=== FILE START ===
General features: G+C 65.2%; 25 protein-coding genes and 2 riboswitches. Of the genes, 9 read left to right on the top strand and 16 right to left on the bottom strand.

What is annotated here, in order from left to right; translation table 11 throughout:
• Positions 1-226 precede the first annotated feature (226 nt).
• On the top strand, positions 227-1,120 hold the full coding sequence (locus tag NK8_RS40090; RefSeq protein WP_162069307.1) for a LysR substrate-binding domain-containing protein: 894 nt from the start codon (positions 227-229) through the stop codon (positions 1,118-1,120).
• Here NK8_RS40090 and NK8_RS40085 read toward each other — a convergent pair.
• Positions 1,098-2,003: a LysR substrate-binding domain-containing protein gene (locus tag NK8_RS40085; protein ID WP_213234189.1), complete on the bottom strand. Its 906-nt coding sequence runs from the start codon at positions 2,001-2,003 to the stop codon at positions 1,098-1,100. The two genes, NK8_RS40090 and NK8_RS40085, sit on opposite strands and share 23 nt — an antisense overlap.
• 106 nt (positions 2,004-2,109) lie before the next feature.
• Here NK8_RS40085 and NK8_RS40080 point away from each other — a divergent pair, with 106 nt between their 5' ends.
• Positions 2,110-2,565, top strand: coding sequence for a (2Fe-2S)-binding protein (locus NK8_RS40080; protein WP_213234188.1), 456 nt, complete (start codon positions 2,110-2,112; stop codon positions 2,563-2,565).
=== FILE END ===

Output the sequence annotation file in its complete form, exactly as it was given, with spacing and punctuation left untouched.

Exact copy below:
General features: G+C 65.2%; 25 protein-coding genes and 2 riboswitches. Of the genes, 9 read left to right on the top strand and 16 right to left on the bottom strand.

What is annotated here, in order from left to right; translation table 11 throughout:
• Positions 1-226 precede the first annotated feature (226 nt).
• On the top strand, positions 227-1,120 hold the full coding sequence (locus tag NK8_RS40090; RefSeq protein WP_162069307.1) for a LysR substrate-binding domain-containing protein: 894 nt from the start codon (positions 227-229) through the stop codon (positions 1,118-1,120).
• Here NK8_RS40090 and NK8_RS40085 read toward each other — a convergent pair.
• Positions 1,098-2,003: a LysR substrate-binding domain-containing protein gene (locus tag NK8_RS40085; protein ID WP_213234189.1), complete on the bottom strand. Its 906-nt coding sequence runs from the start codon at positions 2,001-2,003 to the stop codon at positions 1,098-1,100. The two genes, NK8_RS40090 and NK8_RS40085, sit on opposite strands and share 23 nt — an antisense overlap.
• 106 nt (positions 2,004-2,109) lie before the next feature.
• Here NK8_RS40085 and NK8_RS40080 point away from each other — a divergent pair, with 106 nt between their 5' ends.
• Positions 2,110-2,565, top strand: coding sequence for a (2Fe-2S)-binding protein (locus NK8_RS40080; protein WP_213234188.1), 456 nt, complete (start codon positions 2,110-2,112; stop codon positions 2,563-2,565).